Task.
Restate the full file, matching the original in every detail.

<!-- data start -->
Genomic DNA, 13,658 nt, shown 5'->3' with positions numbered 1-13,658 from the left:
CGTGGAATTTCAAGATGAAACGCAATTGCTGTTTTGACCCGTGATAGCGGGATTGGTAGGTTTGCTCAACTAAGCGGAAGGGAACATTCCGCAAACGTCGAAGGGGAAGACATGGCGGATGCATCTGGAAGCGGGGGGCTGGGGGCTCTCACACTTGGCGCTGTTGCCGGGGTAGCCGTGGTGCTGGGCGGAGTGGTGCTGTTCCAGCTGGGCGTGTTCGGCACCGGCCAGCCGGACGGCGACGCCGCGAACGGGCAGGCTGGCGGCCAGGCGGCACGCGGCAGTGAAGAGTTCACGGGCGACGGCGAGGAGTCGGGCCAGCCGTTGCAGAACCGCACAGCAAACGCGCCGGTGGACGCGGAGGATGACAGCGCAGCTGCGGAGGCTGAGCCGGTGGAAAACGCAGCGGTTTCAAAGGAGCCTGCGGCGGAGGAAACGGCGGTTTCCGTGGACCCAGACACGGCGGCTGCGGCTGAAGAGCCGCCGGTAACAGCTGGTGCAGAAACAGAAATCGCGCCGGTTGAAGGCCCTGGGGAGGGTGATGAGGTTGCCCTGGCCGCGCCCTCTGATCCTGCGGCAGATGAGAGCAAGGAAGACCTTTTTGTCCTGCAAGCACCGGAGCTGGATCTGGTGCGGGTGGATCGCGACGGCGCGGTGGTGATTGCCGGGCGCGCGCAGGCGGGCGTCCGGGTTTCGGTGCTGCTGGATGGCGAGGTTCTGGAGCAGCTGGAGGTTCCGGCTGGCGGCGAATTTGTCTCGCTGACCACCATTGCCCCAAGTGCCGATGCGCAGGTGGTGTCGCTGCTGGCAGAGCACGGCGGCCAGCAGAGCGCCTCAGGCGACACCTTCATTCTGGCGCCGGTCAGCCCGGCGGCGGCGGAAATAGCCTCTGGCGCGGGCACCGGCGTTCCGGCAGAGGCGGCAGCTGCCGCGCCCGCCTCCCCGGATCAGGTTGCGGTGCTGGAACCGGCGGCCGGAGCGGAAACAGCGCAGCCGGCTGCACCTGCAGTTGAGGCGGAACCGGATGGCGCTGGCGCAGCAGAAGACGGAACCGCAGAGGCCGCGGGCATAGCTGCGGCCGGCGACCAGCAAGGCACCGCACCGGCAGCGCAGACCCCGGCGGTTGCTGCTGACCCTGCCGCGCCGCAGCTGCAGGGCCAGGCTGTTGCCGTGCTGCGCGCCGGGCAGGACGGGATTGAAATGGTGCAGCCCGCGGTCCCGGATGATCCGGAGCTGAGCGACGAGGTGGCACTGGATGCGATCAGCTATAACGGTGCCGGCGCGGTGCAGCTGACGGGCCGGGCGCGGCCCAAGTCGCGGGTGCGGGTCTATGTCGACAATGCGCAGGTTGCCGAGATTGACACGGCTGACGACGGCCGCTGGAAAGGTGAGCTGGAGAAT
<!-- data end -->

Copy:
Genomic DNA, 13,658 nt, shown 5'->3' with positions numbered 1-13,658 from the left:
CGTGGAATTTCAAGATGAAACGCAATTGCTGTTTTGACCCGTGATAGCGGGATTGGTAGGTTTGCTCAACTAAGCGGAAGGGAACATTCCGCAAACGTCGAAGGGGAAGACATGGCGGATGCATCTGGAAGCGGGGGGCTGGGGGCTCTCACACTTGGCGCTGTTGCCGGGGTAGCCGTGGTGCTGGGCGGAGTGGTGCTGTTCCAGCTGGGCGTGTTCGGCACCGGCCAGCCGGACGGCGACGCCGCGAACGGGCAGGCTGGCGGCCAGGCGGCACGCGGCAGTGAAGAGTTCACGGGCGACGGCGAGGAGTCGGGCCAGCCGTTGCAGAACCGCACAGCAAACGCGCCGGTGGACGCGGAGGATGACAGCGCAGCTGCGGAGGCTGAGCCGGTGGAAAACGCAGCGGTTTCAAAGGAGCCTGCGGCGGAGGAAACGGCGGTTTCCGTGGACCCAGACACGGCGGCTGCGGCTGAAGAGCCGCCGGTAACAGCTGGTGCAGAAACAGAAATCGCGCCGGTTGAAGGCCCTGGGGAGGGTGATGAGGTTGCCCTGGCCGCGCCCTCTGATCCTGCGGCAGATGAGAGCAAGGAAGACCTTTTTGTCCTGCAAGCACCGGAGCTGGATCTGGTGCGGGTGGATCGCGACGGCGCGGTGGTGATTGCCGGGCGCGCGCAGGCGGGCGTCCGGGTTTCGGTGCTGCTGGATGGCGAGGTTCTGGAGCAGCTGGAGGTTCCGGCTGGCGGCGAATTTGTCTCGCTGACCACCATTGCCCCAAGTGCCGATGCGCAGGTGGTGTCGCTGCTGGCAGAGCACGGCGGCCAGCAGAGCGCCTCAGGCGACACCTTCATTCTGGCGCCGGTCAGCCCGGCGGCGGCGGAAATAGCCTCTGGCGCGGGCACCGGCGTTCCGGCAGAGGCGGCAGCTGCCGCGCCCGCCTCCCCGGATCAGGTTGCGGTGCTGGAACCGGCGGCCGGAGCGGAAACAGCGCAGCCGGCTGCACCTGCAGTTGAGGCGGAACCGGATGGCGCTGGCGCAGCAGAAGACGGAACCGCAGAGGCCGCGGGCATAGCTGCGGCCGGCGACCAGCAAGGCACCGCACCGGCAGCGCAGACCCCGGCGGTTGCTGCTGACCCTGCCGCGCCGCAGCTGCAGGGCCAGGCTGTTGCCGTGCTGCGCGCCGGGCAGGACGGGATTGAAATGGTGCAGCCCGCGGTCCCGGATGATCCGGAGCTGAGCGACGAGGTGGCACTGGATGCGATCAGCTATAACGGTGCCGGCGCGGTGCAGCTGACGGGCCGGGCGCGGCCCAAGTCGCGGGTGCGGGTCTATGTCGACAATGCGCAGGTTGCCGAGATTGACACGGCTGACGACGGCCGCTGGAAAGGTGAGCTGGAGAAT